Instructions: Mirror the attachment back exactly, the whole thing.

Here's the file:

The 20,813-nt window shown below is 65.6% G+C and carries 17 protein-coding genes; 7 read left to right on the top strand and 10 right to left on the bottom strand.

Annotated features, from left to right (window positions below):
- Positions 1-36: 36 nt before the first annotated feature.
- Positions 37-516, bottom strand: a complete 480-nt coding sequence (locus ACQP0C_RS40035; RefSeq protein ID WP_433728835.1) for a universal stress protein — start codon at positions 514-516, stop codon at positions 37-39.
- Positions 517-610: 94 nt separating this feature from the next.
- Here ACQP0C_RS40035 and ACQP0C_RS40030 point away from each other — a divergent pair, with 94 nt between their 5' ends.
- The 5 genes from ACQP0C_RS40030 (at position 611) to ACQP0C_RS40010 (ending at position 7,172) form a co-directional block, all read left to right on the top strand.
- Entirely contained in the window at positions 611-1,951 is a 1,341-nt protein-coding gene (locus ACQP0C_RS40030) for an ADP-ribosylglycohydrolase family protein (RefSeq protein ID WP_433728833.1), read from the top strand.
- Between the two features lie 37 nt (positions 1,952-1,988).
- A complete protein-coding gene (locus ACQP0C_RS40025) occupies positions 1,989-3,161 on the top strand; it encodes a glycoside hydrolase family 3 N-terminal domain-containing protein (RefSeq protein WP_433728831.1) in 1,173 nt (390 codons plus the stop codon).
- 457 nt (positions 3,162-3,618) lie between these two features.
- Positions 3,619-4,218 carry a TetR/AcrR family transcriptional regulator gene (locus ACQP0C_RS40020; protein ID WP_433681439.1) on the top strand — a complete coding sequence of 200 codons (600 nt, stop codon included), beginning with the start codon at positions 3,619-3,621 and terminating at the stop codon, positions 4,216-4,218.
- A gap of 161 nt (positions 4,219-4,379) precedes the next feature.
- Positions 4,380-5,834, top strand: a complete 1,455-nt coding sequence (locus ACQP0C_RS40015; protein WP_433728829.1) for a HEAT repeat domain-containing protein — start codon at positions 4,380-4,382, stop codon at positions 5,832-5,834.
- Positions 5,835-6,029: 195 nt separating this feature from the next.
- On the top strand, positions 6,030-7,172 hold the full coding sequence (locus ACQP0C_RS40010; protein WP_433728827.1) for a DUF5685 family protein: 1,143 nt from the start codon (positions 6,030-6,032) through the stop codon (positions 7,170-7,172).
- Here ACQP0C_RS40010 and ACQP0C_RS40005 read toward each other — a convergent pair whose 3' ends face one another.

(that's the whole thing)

The 20,813-nt window shown below is 65.6% G+C and carries 17 protein-coding genes; 7 read left to right on the top strand and 10 right to left on the bottom strand.

Annotated features, from left to right (window positions below):
- Positions 1-36: 36 nt before the first annotated feature.
- Positions 37-516, bottom strand: a complete 480-nt coding sequence (locus ACQP0C_RS40035; RefSeq protein ID WP_433728835.1) for a universal stress protein — start codon at positions 514-516, stop codon at positions 37-39.
- Positions 517-610: 94 nt separating this feature from the next.
- Here ACQP0C_RS40035 and ACQP0C_RS40030 point away from each other — a divergent pair, with 94 nt between their 5' ends.
- The 5 genes from ACQP0C_RS40030 (at position 611) to ACQP0C_RS40010 (ending at position 7,172) form a co-directional block, all read left to right on the top strand.
- Entirely contained in the window at positions 611-1,951 is a 1,341-nt protein-coding gene (locus ACQP0C_RS40030) for an ADP-ribosylglycohydrolase family protein (RefSeq protein ID WP_433728833.1), read from the top strand.
- Between the two features lie 37 nt (positions 1,952-1,988).
- A complete protein-coding gene (locus ACQP0C_RS40025) occupies positions 1,989-3,161 on the top strand; it encodes a glycoside hydrolase family 3 N-terminal domain-containing protein (RefSeq protein WP_433728831.1) in 1,173 nt (390 codons plus the stop codon).
- 457 nt (positions 3,162-3,618) lie between these two features.
- Positions 3,619-4,218 carry a TetR/AcrR family transcriptional regulator gene (locus ACQP0C_RS40020; protein ID WP_433681439.1) on the top strand — a complete coding sequence of 200 codons (600 nt, stop codon included), beginning with the start codon at positions 3,619-3,621 and terminating at the stop codon, positions 4,216-4,218.
- A gap of 161 nt (positions 4,219-4,379) precedes the next feature.
- Positions 4,380-5,834, top strand: a complete 1,455-nt coding sequence (locus ACQP0C_RS40015; protein WP_433728829.1) for a HEAT repeat domain-containing protein — start codon at positions 4,380-4,382, stop codon at positions 5,832-5,834.
- Positions 5,835-6,029: 195 nt separating this feature from the next.
- On the top strand, positions 6,030-7,172 hold the full coding sequence (locus ACQP0C_RS40010; protein WP_433728827.1) for a DUF5685 family protein: 1,143 nt from the start codon (positions 6,030-6,032) through the stop codon (positions 7,170-7,172).
- Here ACQP0C_RS40010 and ACQP0C_RS40005 read toward each other — a convergent pair whose 3' ends face one another.